Wolcott Historical Society News - May 2010
By Florence Goodman
Last month's edition began a series of articles about "Old Farms of Wolcott." I started with several farms found in the North East District of town. One of those farms was the Edgar Norton Farm and I want to make a correction about that farm. It was a dairy farm, not a berry farm (my hearing is not what it used to be).
In this edition, I will begin to discuss some of the farms in the Wolcott District. This district covered a very large area in the center of town, but it also included land extending over to the eastern border of Wolcott. The 1868 map included the family names of Pritchard, Minor, Hotchkiss, Carter, Somers, Sperry, Warner, Hough, Moulthrop, Finch, Porter, Butler, Bailey, Hall, Upson, and Ferry. Many of these old farms were sold or abandoned in the late 1800s as people moved to the cities to work in the factories. During the 1930s and 40s, the Depression forced people to move back into rural areas where they could grow their own food and the cost of living was cheaper; thus the increase in so many sustenance farms in our town.
The Miles Upson house located at 1089 Woodtick Road was built between 1843-1845 and included a 50-acre tract of land. In 1924, the Lyman Atwood family purchased the house and property. Lyman Atwood was a subsistence farmer; he had a full-time job in Waterbury with Gulf Oil Company, but raised animals and crops on the farm for everyday family needs.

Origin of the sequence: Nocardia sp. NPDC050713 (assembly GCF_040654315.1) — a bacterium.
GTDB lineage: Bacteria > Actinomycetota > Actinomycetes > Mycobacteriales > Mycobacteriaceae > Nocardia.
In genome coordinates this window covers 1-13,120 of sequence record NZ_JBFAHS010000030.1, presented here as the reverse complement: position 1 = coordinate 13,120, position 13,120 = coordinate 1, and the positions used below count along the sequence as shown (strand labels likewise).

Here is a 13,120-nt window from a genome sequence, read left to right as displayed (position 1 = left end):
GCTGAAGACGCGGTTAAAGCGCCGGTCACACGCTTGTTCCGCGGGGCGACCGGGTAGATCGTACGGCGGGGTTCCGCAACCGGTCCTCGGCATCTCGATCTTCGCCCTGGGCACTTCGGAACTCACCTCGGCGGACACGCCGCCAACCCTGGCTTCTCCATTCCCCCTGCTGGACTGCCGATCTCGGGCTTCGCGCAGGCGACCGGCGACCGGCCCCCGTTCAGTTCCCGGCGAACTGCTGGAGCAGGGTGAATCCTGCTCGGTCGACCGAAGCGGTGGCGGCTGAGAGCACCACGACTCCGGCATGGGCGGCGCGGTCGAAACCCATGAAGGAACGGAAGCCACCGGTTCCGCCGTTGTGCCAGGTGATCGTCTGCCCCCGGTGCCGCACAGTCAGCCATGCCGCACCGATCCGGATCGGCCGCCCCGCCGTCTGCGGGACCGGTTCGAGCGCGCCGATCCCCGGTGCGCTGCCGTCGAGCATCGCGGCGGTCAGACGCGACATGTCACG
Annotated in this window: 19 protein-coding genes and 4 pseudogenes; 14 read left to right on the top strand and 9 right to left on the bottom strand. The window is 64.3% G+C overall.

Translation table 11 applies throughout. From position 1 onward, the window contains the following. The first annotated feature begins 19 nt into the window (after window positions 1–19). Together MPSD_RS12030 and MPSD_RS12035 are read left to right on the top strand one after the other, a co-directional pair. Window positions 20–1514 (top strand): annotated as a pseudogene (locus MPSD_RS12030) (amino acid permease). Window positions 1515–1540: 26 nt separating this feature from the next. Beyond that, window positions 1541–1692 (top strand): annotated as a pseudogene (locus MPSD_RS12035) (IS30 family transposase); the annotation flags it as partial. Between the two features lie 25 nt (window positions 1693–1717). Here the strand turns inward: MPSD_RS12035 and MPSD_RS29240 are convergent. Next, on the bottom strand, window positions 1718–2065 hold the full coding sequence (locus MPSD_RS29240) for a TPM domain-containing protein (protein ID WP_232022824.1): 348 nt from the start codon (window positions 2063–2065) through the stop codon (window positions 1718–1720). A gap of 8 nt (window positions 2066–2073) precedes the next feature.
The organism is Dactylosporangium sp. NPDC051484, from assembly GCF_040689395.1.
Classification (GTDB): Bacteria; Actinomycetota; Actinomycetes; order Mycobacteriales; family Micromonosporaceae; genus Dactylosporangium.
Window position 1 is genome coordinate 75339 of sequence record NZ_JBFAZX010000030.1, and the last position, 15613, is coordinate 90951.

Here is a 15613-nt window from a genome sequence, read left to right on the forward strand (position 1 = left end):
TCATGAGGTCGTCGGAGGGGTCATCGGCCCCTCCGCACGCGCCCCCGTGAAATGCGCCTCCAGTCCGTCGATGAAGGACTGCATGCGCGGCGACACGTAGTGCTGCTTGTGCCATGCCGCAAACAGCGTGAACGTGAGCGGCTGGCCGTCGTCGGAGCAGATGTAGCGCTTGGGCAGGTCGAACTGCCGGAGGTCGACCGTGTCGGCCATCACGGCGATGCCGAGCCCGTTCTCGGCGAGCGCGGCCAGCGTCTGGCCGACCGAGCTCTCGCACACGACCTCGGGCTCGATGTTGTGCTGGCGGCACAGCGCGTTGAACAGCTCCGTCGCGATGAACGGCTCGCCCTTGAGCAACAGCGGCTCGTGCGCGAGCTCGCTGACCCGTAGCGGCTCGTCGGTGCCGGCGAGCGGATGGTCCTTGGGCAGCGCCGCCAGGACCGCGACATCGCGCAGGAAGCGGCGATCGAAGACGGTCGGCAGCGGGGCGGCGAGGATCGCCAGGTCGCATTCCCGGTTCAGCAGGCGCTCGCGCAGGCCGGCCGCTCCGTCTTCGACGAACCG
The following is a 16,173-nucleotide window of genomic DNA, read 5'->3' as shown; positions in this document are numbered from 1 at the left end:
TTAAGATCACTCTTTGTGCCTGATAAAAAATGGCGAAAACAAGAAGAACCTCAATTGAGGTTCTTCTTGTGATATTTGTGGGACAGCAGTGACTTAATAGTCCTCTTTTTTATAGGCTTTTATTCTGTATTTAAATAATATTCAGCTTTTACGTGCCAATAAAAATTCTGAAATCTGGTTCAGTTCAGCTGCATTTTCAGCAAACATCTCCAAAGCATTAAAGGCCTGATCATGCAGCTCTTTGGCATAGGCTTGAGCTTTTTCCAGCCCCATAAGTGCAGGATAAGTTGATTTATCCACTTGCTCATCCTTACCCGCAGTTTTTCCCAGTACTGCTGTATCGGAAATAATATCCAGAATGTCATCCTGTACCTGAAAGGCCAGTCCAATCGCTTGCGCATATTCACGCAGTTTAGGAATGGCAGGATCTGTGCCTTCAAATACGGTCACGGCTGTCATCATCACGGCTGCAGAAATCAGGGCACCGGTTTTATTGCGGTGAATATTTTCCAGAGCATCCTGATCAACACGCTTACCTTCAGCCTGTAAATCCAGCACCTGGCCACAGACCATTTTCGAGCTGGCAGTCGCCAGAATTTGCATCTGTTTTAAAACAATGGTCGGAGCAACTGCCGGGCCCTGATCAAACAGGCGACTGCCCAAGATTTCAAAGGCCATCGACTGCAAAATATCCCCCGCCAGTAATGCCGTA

Just south of Atwood's farm on Woodtick Road were Myslanka's and Wabuda's farms. Myslanka's farm was located on the same side of the road as the Atwood farm just across from Lindsley Drive. They raised chickens on the farm and sold the chickens and eggs to local markets. The Myslankas purchased the farm from Art Cole who was the originator of the chicken farm. He raised a special variety of chickens and sold their eggs weekly to the Hall Brothers Hatchery in Middletown.
South of Myslanka's farm, covering both sides of Woodtick Road almost to the intersection of Center Street was Wabuda's farm, which covered 75 acres of land. Marcus and Sadie Wabuda emigrated from the Russia/Austria area around 1898 and after living in Pennsylvania, New York City, Shelton, Litchfield, and Waterbury, they finally purchased land in Wolcott in 1931. They had five sons and two daughters who grew up on this sustenance farm. One of the sons, William, ran Wabuda's Dairy, a small dairy farm on the property for several years. Like other farmers in Wolcott, Marcus Wabuda had a full-time job and he and his family worked the farm before and after work or school. Some time after World War II in the early 1950s, Marcus and Sadie decided to leave farm life behind them and moved back to Waterbury. They divided up the farmland amongst the five sons and by 1953 it was no longer a working farm.